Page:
Radical Art Caucus Sponsored Session at the College Art Association Conference, Feb. 22-25, 2012 Los Angeles, CA.
Alan Wallach, The College of William and Mary, firstname.lastname@example.orgThe simultaneous invention in the early 1790s of the panopticon, a type of prison, and the panorama, a form of mass entertainment, marks the beginning of a new epoch in the history of visual domination. Today, the panoramic and the panoptic so thoroughly pervade our culture that identification with the ³eye of power,² as Foucault termed it, has become habitual, reflexive, unconscious, seemingly innocent. Yet with the increasing proliferation of technologies of surveillance (e.g., CCTV), we find ourselves caught between the positions of viewer and viewed, of subject and object. If the panoramic inspires identification with regimes of surveillance, being the object of surveillance suggests a different response. The former implies a politics of complacency, the latter, a politics of resistance. This panel welcomes studies of artists and artworks both high and popular as well as investigations of applications of, and responses to, technologies of panoramic vision, representation, and surveillance.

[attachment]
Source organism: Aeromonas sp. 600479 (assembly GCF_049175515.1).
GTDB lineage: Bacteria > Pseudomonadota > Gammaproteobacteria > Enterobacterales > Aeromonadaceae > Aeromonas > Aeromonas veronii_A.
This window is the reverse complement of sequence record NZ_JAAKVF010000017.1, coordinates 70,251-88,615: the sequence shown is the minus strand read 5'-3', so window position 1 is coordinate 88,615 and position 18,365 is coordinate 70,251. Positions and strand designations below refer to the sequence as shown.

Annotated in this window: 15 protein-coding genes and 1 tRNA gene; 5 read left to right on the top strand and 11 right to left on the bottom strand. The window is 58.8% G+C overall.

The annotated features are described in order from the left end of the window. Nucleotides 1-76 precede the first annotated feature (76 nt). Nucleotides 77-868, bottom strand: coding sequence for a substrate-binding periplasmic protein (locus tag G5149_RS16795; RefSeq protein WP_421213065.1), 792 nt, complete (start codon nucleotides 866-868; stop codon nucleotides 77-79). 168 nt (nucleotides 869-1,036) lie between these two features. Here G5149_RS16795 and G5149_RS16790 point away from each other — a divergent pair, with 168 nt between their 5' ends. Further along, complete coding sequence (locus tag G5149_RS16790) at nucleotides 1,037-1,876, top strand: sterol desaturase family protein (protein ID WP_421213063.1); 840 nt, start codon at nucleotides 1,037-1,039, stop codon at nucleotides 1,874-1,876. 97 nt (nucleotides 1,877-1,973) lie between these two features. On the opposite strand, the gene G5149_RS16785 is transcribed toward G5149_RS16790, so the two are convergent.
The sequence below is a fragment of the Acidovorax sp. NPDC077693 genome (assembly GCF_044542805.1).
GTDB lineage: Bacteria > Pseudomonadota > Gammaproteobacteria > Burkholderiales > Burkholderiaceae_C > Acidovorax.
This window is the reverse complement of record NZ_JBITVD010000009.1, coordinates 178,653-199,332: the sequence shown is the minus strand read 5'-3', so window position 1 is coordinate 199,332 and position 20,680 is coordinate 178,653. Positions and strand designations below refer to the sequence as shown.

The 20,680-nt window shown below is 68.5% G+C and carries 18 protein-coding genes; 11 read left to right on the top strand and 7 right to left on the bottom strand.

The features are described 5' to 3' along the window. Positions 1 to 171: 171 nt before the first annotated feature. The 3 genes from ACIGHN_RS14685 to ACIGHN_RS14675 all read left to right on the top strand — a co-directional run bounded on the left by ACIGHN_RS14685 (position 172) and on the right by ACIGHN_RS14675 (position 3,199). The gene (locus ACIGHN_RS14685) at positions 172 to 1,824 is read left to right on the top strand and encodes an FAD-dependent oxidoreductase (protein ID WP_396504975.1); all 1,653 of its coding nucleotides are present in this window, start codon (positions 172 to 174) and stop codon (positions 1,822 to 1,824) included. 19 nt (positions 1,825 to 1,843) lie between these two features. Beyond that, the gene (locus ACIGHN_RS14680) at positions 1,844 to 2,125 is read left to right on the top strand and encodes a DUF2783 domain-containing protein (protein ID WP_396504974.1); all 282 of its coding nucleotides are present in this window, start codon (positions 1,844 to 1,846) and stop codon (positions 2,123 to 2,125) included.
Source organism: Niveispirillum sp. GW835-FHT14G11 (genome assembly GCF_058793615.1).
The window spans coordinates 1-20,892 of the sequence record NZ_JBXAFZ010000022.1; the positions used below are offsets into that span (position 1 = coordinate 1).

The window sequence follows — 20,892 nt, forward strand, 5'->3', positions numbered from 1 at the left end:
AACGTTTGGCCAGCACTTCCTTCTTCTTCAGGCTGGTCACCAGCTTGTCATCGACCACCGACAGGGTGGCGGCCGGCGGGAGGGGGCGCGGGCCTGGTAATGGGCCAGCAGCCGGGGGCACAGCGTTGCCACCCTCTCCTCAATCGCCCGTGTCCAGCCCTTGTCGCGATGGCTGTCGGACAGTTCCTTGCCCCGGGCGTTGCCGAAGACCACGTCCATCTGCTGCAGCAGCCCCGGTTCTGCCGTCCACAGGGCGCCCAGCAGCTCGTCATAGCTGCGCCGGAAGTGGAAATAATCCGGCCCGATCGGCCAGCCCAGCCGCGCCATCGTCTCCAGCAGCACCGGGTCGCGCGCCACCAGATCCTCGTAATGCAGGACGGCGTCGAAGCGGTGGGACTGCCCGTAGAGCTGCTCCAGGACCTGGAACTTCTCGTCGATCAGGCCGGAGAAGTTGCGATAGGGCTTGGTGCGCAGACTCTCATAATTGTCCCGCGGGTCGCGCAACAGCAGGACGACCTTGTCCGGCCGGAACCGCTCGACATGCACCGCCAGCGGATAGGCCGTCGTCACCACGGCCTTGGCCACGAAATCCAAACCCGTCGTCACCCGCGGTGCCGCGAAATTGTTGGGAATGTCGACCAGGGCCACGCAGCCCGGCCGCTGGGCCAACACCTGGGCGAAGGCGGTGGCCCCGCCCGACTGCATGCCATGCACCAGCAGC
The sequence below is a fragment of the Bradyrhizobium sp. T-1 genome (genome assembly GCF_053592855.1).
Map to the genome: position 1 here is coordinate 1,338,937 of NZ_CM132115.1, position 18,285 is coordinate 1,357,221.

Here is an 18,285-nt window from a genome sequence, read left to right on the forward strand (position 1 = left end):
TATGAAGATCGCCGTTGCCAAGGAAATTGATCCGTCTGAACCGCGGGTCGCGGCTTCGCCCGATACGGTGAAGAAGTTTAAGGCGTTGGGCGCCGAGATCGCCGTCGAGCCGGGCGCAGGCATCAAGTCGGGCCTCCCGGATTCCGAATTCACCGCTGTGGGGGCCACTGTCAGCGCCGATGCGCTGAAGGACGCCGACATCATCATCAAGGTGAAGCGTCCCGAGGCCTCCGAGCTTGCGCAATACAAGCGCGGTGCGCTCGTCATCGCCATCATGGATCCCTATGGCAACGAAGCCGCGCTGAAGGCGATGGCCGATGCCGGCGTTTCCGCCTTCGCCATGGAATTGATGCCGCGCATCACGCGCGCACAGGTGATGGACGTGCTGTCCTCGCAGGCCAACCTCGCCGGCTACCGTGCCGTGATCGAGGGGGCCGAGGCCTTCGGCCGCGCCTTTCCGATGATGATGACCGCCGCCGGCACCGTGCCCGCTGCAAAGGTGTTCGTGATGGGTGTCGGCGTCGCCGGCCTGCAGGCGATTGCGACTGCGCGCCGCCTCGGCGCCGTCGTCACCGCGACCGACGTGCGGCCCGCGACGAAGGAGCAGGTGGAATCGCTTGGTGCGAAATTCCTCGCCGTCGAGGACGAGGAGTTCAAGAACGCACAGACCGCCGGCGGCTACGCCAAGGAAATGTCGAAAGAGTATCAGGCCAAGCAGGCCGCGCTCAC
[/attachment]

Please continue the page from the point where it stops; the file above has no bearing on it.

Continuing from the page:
To propose a paper, complete the application as described in the Call for Participation on the College Art Association website: http://www.collegeart.org/pdf/2012CallforParticipation.pdf
Receipt deadline: May 2, 2011